Finally, I want to mention the free version of  Advanced Task Killer. I noticed that sometimes my Droid was a bit sluggish, so I researched it and it turned out that many of the apps I had been launching were still running in the background. I installed this application so that I could manage all my apps in one place. You can uninstall from here as well as exit out of any applications you currently don’t need running.

I’m always looking for new resources to add to my bookmarks and new apps to install on my Droid if you have any suggestions.

My Droid, My Dream Come True

Image Source: http://www.productqas.com

I’ve been using my Blackberry 8830 since November 2007. I got it around the same time lots of my techie friends were getting their iPhones, but I refused to switch providers as my family has four lines and it was just too much to go through that kind of hassle. I’m sure you understand.

My Blackberry did everything I wanted it to. I was able to communicate through e-mail, Twitter and ultimately Facebook as well. But as time went by, browsing became an issue. The model I had did not have a built in camera and the multimedia functions of it were just not fulfilling my needs. So much so that when I was in my own home and other Wi-Fi environments, I got in the habit of using my iPod Touch to access all of my social networks and communication needs.

Then came the Droid.

This is an early holiday gift from my husband. (You’re welcome Chris. Now you don’t have to go shopping for me.) After reading and researching the Android Market and checking out the many features of the phone itself, I took a field trip to my provider’s store this past Sunday. Here are the initial features that sold me:

  • 3G network
  • camera (by the way it’s a 5 megapixels)
  • video camera
  • 3.7 inch touch screen
  • pre-installed apps (like Facebook and YouTube)
  • Wi-Fi capable

I turned off my Blackberry forever. It was funny. A few days later my 6-year old asked me if I missed it and I realized that for the last couple of years she’s known me to pretty much always have it with me. But the answer was easy. I didn’t miss it at all.

I walked out of the store, got in my car and just for fun used the Google Maps with Navigation over speakerphone to get home. The voice over the Droid gave me ACCURATE, turn-by-turn directions to get right to my driveway. Not that I won’t still use my Garmin GPS, but it’s nice to have an alternative.

One thing that the gentleman at the store explained to me is that I would no longer be able to use Microsoft Outlook to sync my Calendar and Contacts. Bummer. So, when I got inside, I fired up my computer and exported everything out of Outlook and imported everything into my Google Account. This is something I had planned to ultimately do anyway, I guess I just needed a reason. Check this out:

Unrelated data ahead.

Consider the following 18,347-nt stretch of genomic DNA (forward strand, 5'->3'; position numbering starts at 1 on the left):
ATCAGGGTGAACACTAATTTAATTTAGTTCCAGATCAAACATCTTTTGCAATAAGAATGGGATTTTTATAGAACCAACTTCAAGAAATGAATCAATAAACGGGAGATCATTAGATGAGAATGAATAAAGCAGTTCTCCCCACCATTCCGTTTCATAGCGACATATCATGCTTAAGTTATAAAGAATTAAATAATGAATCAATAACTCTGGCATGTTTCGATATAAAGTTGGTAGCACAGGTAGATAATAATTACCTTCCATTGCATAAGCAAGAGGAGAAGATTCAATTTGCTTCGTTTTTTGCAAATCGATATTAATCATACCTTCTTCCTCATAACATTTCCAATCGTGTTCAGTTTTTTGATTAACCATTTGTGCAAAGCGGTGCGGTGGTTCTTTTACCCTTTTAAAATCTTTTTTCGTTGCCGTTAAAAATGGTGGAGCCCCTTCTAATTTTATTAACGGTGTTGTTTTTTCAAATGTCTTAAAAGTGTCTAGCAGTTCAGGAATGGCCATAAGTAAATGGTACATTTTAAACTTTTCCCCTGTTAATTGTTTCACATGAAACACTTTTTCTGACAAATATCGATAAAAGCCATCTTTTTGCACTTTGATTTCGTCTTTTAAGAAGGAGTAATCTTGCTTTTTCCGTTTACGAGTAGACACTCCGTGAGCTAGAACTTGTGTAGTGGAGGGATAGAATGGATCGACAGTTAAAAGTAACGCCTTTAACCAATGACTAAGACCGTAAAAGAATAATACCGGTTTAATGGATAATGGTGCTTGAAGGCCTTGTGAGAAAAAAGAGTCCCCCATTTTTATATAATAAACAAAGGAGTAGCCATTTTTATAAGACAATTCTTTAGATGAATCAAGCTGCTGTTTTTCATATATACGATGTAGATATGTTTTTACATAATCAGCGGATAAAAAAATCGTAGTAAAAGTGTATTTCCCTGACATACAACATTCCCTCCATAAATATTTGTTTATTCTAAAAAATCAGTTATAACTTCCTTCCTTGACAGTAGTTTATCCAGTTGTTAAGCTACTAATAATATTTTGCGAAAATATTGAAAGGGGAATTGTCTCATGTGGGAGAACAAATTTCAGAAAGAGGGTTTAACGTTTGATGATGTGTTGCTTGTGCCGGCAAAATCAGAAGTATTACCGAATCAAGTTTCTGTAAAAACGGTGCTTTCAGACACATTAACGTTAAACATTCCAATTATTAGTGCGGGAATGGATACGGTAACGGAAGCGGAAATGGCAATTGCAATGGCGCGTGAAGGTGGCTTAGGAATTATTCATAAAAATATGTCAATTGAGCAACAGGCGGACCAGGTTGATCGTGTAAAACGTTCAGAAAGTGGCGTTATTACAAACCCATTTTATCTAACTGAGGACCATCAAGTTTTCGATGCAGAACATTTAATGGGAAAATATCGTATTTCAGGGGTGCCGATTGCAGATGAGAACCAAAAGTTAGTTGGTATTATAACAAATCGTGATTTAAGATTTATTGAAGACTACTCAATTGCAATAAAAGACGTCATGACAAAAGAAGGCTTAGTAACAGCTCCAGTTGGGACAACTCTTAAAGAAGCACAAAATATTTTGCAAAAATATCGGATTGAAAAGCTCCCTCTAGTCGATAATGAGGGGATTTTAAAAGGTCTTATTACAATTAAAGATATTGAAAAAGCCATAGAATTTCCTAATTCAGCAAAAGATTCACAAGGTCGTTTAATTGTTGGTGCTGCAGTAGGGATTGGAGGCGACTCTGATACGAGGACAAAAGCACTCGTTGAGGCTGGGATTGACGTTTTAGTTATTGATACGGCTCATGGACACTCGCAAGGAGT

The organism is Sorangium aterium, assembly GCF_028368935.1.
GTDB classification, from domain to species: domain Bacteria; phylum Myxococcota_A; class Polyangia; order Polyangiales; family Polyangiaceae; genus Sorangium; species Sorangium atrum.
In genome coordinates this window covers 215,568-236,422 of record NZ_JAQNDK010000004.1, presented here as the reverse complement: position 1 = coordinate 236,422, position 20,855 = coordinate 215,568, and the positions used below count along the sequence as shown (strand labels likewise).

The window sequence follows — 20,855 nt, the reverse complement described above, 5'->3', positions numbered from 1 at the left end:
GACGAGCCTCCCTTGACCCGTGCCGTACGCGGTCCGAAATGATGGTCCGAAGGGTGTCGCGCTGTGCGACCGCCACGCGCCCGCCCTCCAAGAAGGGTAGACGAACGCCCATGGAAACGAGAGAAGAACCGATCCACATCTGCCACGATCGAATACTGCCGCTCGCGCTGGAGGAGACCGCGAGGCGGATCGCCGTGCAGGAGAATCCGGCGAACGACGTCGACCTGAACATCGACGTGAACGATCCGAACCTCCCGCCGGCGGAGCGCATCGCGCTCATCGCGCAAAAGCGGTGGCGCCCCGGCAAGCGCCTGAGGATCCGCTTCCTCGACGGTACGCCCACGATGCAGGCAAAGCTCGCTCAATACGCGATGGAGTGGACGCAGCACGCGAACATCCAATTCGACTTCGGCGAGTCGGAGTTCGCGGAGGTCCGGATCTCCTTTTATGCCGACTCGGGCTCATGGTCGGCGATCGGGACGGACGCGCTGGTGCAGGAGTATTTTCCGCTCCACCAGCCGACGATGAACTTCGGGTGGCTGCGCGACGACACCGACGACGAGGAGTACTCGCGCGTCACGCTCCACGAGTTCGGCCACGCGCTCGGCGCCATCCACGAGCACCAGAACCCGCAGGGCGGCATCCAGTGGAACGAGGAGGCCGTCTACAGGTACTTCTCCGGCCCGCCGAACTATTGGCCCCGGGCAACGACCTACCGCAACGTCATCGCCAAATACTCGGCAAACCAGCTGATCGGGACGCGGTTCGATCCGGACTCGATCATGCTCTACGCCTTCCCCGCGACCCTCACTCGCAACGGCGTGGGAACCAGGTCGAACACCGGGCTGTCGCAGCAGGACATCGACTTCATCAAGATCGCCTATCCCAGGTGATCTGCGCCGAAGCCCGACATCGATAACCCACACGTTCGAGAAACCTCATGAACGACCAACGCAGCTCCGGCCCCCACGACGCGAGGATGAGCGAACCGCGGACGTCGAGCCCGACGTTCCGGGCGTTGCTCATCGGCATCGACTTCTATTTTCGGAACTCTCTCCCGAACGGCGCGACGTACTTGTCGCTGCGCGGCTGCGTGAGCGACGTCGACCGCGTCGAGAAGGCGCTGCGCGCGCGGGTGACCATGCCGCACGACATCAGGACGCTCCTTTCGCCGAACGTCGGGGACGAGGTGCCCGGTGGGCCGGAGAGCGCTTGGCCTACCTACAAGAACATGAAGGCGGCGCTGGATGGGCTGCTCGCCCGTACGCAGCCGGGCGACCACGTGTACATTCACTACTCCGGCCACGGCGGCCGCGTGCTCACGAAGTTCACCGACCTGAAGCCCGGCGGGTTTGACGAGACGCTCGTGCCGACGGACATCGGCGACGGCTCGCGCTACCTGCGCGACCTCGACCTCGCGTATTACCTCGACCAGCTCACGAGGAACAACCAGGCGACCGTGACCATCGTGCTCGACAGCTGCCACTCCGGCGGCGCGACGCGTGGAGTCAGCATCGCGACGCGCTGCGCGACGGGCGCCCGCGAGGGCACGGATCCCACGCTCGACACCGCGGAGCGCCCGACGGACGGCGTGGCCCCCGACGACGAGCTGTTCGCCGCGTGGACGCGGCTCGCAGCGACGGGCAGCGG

• Google Over the Air updates – no need for a wire to sync your phone – it happens over the air and automatically – Holy Cow!!
  • Integrated Google and Facebook contacts – so someone calls me and I see their Facebook picture
  • Rotate the Droid and the screen changes to landscape, rotate again it goes back to the portrait orientation
  • Android Market
Image Source: http://www.dialaphone.co.uk

I’ve been downloading and using a few of the apps from the Android Market. There are about 10,000 apps there. I realize that for you iPhone users, there’s still no comparison, and I’m not writing about the Droid to bring it into the classroom, but because it’s such a great productivity tool for me. So here are the apps that I have downloaded and used so far with thanks to Damian Bariexca and Paula White:

  • Twidroid“twidroid is the industry-standard twitter client for android and among the most used twitter applications across all platforms. it’s available as a free and commercial pro version that supports all twitter features as well as functionality that is customized to the capabilities of android devices.”
  • Flashlightsimple white screen allows you to see in dark places
  • Mother TED“Mother TED allows you to watch the latest TED videos based on Themes, Talks and Tags.”
  • Where“WHERE is a bundle of cool GPS apps all wrapped into one. Are you looking for the hottest restaurants, jonesing for your next coffee fix, or need a cheap fill-up? Maybe you want to know the local weather, traffic or headlines? Whatever you are after, WHERE has it.”

It’s not quite yet a week. I have so much to learn. I’ve been bookmarking some great resources and I plan on posting more on the Droid in the near future. If you have one and care to share your experiences or some apps that have been helpful, please do. If you are thinking about getting one,  don’t hesitate to ask me about mine.